Released: 22-Feb-2021 11:25 AM EST
CEOs should develop an ambivalent mindsetin crises, says UAH professor’s research
University of Alabama Huntsville

When their companies face crises like disruptive changes, the way chief executive officers (CEOs) perceive or interpret the crises matter for their companies’ adaptation to the changes, according to research by a University of Alabama in Huntsville (UAH) associate professor of marketing.

Newswise: What the Maker Faire’s hackers and hula hoopers can teach us about building diverse teams
Released: 22-Feb-2021 9:00 AM EST
What the Maker Faire’s hackers and hula hoopers can teach us about building diverse teams
University of California, Berkeley Haas School of Business

In an age of Zoom fatigue, it may be tempting to ditch those silly team-building activities that elicit eye-rolls and groans at many a staff meeting.

Newswise: Humble pie: soul food for the best leaders
18-Feb-2021 11:05 PM EST
Humble pie: soul food for the best leaders
University of South Australia

When it comes to the best leaders, a slice of humble pie might be just what the CEO ordered, as research from the University of South Australia shows that humility is a critical leadership trait for cultivating cohesive, high performing teams.

Released: 19-Feb-2021 8:00 AM EST
U.S. News & World Report ranks Wichita State University online business program No. 7 in the nation
Wichita State University

Wichita State University is tied for No. 7 nationally in Best Online Bachelor’s in Business Programs by U.S. News & World Report.

Released: 18-Feb-2021 12:55 PM EST
Study finds no gender discrimination when leaders use confident language
Washington State University

People tend to listen to big talkers, whether they are women or men. Still, more women prefer not to use assertive language, according to a new study led by Washington State University economist Shanthi Manian.

Released: 17-Feb-2021 10:10 AM EST
How to shift from confrontation to negotiation in 2021
University of Illinois at Chicago

Research suggests that as businesses become more global — with mergers, acquisitions and partnerships — it’s increasingly important to understand the nuances of the entire negotiation process.

Released: 16-Feb-2021 1:15 PM EST
Leaders valued over managers, regardless of fit
Cornell University

Leaders tend to be loved more than managers, reflecting an implicit societal bias that may be tempered by thinking critically about it, new Cornell University-led research suggests.

Released: 15-Feb-2021 11:10 AM EST
Experts to Discuss the Impact of Finance on Society
University of Maryland, Robert H. Smith School of Business

Academics William N. Goetzmann (Yale) and Russell Wermers (University of Maryland) will explore the past, present and future of financial technologies and institutions affecting society in “Does Money Change Everything,” a free, Feb. 17 webinar hosted by Maryland Smith.

Newswise: New Insights for Effective Financial Education Using Intuit’s Mint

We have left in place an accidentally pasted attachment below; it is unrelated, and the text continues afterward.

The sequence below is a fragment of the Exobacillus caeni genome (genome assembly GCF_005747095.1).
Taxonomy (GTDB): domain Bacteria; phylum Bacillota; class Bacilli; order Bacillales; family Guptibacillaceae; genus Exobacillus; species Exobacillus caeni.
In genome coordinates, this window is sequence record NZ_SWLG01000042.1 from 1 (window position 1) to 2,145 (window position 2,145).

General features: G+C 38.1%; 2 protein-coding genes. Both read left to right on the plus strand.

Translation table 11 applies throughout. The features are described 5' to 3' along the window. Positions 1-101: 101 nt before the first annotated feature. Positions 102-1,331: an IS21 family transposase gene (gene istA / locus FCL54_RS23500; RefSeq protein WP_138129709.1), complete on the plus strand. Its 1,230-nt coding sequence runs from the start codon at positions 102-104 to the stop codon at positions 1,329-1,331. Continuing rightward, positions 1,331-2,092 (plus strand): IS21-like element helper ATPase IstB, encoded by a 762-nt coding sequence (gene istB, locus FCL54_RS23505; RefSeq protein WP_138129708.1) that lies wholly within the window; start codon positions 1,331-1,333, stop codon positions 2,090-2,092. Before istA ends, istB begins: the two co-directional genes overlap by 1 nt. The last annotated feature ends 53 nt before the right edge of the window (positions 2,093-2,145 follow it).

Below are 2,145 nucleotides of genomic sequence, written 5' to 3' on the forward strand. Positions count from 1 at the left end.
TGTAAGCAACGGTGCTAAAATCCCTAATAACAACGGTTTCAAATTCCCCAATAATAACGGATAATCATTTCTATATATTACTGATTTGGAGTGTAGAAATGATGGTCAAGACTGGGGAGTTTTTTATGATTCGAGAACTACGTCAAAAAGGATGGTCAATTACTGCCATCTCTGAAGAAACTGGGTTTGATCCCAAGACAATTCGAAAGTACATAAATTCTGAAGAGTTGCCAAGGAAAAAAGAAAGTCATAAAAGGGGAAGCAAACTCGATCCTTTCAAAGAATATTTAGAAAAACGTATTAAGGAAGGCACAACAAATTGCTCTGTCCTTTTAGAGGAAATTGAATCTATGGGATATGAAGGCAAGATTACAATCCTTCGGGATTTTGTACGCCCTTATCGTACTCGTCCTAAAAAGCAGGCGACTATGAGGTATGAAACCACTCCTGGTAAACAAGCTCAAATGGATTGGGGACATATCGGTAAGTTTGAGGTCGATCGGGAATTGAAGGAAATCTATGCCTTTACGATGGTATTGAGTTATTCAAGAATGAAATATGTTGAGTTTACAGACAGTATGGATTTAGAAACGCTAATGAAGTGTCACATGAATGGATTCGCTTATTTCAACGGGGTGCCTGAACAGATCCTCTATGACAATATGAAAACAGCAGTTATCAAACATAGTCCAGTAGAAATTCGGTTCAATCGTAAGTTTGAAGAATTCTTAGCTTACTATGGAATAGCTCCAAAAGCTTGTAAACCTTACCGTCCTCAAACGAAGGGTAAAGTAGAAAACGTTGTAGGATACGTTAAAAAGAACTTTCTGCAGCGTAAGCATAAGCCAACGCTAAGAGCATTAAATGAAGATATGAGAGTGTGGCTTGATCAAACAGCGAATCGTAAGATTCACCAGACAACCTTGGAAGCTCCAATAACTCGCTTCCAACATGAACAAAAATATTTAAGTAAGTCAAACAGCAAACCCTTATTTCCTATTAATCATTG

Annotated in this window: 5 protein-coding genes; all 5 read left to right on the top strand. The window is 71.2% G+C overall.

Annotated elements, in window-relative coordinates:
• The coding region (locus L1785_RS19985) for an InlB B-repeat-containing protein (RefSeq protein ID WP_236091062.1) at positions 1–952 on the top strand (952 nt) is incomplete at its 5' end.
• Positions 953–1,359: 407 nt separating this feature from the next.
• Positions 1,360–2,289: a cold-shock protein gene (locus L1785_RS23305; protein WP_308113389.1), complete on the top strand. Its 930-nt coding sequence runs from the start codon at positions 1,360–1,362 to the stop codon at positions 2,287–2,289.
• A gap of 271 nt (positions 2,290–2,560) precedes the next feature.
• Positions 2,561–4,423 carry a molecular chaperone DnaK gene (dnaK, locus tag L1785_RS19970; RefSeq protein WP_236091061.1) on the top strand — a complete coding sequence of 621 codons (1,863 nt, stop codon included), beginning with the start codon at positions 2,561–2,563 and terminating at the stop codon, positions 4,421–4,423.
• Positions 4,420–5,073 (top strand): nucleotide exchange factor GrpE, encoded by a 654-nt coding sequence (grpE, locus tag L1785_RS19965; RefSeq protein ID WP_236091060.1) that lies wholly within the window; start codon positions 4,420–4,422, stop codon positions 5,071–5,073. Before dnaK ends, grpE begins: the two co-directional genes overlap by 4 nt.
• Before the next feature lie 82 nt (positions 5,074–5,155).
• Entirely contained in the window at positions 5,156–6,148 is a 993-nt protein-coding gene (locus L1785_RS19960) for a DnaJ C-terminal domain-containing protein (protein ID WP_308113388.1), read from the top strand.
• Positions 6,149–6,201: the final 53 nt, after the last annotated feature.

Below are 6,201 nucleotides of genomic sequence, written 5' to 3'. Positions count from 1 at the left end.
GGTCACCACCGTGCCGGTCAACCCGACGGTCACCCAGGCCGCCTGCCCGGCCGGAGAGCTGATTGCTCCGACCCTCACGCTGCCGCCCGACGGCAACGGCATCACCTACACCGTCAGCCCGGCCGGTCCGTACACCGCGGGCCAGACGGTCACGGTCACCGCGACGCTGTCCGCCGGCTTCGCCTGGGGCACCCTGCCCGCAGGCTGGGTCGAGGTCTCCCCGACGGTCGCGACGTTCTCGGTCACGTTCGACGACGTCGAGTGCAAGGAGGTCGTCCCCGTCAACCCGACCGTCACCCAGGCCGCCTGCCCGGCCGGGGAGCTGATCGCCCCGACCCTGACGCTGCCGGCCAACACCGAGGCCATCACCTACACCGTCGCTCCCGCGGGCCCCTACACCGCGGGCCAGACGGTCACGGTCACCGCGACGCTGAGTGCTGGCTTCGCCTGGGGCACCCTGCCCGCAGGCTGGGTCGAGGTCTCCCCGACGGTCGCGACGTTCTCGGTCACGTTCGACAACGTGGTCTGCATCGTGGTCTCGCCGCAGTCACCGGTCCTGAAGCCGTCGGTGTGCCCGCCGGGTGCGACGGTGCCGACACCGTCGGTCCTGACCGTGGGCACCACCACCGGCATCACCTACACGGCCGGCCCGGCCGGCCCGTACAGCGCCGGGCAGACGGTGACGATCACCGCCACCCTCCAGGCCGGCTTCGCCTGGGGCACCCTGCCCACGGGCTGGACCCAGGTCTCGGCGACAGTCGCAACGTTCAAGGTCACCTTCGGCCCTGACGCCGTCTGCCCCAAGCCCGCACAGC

Released: 10-Feb-2021 10:40 AM EST
New Insights for Effective Financial Education Using Intuit’s Mint
George Washington University

A new report from the Global Financial Literacy Excellence Center at the George Washington University School of Business and Intuit, the global financial management platform, offers findings that can help educators better create effective financial education programs.

Newswise: Women are more likely to work under, and violate, pay secrecy policies
Released: 9-Feb-2021 11:30 AM EST
Women are more likely to work under, and violate, pay secrecy policies
Washington University in St. Louis

It has been more than half a century since the landmark Equal Pay Act passed, yet the gender pay gap still exists. On average, women make 18% less than their male counterparts. Lack of transparency in pay contributes to the disparity, according to a Washington University in St. Louis sociologist.

Released: 8-Feb-2021 3:35 PM EST
Maryland Smith Unveils Flex MBA for Part-Time Students
University of Maryland, Robert H. Smith School of Business

The University of Maryland’s Robert H. Smith School of Business has designed a Flex MBA program augmented with special topic seminars and completable within 24 months through the school’s Baltimore, Rockville and Washington, D.C. locations.

Newswise: Good customer service can lead to higher profits, even for utilities without competition
Released: 2-Feb-2021 9:25 AM EST
Good customer service can lead to higher profits, even for utilities without competition
Indiana University

New research finds that satisfied customers mean increased profits even for public utilities that don’t face competition. Professors found that customer satisfaction does not lead to increased profits via higher rates or greater demand suggests current regulatory controls are effective. Their findings suggest regulators should view investments in customer satisfaction as recoverable costs.

Released: 26-Jan-2021 2:10 PM EST
Cannabis use both helps and hurts entrepreneurial creativity
Washington State University

When entrepreneurs dream up ideas for new businesses, cannabis use might help, and hinder, their creativity, according to a new study in the Journal of Business Venturing by Washington State University researchers.

Released: 26-Jan-2021 1:35 PM EST
Price is ripe: Study finds increase in menu prices means decrease in restaurant ratings
Washington University in St. Louis

A pair of business researchers, from Washington University in St. Louis and Harvard University, studied the relationship between price and reputation. What they found: Ratings are price-adjusted rather than objective reviews of quality.